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The Mathematics Enthusiast

Authors

Milos Savic

Volume

13

Issue

3

Abstract

The central theme in this article is that certain problem-solving frameworks (e.g., Polya, 1957; Carlson & Bloom, 2005) can be viewed within Wallas’ four stages of mathematical creativity. The author attempts to justify the previous claim by breaking down each of Wallas’ four components (preparation, incubation, illumination, verification) using both mathematical creativity and problem-solving/proving literature. Since creativity seems to be important in mathematics at the undergraduate level (Schumacher & Siegel, 2015), the author then outlines three observations about the lack of fostering mathematical creativity in the classroom. Finally, conclusions and future research are discussed, with emphasis on using technological advances such as Livescribe™ pens and neuroscience equipment to further reveal the mathematical creative process.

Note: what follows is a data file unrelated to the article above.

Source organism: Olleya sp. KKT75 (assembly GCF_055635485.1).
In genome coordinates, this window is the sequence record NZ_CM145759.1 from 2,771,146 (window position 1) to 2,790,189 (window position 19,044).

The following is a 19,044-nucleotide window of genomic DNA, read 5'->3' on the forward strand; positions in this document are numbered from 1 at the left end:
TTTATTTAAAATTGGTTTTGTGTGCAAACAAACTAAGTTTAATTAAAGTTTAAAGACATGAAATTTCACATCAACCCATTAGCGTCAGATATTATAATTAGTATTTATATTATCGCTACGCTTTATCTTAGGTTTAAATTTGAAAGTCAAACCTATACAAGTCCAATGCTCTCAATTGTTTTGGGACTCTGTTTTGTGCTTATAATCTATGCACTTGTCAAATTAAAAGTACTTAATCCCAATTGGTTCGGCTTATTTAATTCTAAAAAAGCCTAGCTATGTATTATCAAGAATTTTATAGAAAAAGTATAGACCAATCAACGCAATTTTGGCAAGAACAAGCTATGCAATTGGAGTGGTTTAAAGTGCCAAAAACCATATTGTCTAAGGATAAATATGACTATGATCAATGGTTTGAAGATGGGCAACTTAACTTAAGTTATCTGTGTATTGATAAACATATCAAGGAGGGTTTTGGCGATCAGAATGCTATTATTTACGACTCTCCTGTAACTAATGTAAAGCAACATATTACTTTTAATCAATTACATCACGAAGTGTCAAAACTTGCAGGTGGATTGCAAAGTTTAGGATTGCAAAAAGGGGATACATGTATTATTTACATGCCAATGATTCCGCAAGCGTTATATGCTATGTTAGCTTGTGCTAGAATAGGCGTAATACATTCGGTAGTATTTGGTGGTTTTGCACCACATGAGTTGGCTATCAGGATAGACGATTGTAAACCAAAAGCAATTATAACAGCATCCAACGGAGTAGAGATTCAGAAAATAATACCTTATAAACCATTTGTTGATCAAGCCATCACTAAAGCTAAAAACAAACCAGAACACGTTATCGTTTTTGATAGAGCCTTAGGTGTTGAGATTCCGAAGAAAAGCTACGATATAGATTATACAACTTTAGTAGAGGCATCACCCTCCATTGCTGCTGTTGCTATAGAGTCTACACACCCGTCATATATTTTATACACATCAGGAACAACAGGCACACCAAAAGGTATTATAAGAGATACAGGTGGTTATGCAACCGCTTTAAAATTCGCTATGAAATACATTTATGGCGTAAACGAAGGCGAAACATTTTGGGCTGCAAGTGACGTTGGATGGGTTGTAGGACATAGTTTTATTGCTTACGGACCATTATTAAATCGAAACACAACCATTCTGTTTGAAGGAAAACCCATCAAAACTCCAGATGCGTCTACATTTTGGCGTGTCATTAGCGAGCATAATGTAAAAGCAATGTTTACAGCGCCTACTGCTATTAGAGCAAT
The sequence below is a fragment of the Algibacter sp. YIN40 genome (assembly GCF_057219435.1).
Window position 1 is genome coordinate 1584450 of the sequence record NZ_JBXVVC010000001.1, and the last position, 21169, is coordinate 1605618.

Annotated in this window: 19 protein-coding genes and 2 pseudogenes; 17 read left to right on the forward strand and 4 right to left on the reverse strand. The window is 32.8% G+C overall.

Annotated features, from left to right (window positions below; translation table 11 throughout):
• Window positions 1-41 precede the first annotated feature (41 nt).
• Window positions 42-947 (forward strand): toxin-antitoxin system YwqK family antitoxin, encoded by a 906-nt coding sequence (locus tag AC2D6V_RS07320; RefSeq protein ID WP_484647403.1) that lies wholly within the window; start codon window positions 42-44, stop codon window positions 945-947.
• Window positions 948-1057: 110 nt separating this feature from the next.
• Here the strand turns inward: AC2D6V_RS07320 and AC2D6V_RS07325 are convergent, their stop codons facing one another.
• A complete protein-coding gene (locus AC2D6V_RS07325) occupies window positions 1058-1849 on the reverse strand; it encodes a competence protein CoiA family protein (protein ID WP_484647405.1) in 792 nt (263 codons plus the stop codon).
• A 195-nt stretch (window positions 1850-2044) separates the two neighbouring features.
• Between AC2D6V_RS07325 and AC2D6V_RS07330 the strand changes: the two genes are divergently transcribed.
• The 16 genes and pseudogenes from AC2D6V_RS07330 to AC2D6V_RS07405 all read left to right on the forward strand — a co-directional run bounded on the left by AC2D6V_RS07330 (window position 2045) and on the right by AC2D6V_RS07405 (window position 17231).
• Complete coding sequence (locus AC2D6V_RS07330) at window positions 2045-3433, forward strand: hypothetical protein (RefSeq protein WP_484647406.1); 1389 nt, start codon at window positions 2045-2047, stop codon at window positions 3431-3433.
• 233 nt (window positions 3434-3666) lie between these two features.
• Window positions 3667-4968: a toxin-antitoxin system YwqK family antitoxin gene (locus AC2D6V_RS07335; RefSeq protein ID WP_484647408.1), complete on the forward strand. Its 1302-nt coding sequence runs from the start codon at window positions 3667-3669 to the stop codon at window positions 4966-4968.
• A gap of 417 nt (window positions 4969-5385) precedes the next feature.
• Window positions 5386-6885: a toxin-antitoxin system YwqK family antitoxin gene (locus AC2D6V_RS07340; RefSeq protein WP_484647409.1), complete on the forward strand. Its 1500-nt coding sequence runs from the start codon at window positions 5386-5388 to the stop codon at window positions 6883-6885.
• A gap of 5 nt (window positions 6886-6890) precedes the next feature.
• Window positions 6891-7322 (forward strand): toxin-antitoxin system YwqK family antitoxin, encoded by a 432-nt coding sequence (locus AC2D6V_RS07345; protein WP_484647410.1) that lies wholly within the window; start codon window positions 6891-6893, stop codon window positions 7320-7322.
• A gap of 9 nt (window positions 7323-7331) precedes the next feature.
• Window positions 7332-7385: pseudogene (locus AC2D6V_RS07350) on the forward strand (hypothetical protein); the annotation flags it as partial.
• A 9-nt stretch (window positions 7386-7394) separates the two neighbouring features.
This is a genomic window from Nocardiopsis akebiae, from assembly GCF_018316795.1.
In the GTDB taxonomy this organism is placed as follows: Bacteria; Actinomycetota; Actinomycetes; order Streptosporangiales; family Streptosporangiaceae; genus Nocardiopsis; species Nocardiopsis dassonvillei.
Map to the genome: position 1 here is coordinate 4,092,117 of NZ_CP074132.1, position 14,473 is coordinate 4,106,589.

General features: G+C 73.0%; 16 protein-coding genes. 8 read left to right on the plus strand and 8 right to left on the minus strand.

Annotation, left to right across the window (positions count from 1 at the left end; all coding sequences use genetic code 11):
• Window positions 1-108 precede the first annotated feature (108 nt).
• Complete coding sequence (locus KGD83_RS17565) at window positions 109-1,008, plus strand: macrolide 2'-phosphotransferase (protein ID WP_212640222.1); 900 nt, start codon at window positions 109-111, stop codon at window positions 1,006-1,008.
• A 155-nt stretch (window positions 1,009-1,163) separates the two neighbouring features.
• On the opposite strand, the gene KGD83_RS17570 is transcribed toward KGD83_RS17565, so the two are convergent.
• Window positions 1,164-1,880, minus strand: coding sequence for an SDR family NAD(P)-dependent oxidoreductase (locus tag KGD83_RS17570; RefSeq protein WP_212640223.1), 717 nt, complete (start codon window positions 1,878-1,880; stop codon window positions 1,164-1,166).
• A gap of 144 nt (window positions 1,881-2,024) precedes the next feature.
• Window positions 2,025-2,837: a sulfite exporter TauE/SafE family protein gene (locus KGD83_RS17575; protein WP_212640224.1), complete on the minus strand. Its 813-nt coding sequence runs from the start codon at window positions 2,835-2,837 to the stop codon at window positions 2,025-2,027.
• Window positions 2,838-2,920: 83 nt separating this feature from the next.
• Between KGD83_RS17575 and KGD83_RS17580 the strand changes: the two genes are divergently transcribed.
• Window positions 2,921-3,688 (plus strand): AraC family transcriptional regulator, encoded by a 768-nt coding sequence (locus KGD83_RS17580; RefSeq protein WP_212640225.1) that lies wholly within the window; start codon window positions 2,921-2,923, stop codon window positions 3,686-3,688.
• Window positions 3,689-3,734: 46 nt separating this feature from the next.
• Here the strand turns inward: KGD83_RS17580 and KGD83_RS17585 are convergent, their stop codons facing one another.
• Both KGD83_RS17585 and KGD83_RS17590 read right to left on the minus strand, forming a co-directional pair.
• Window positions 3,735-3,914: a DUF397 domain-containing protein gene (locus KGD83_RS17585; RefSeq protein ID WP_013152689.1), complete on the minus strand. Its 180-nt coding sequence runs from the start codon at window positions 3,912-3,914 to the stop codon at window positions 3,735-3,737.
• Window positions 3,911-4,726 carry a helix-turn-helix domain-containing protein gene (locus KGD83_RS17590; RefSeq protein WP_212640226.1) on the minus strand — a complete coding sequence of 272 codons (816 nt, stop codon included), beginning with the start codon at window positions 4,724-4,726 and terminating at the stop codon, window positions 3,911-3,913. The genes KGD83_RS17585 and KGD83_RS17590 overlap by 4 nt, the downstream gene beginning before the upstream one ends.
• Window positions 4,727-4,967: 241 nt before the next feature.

First Page

255

Last Page

278

Included in

Mathematics Commons

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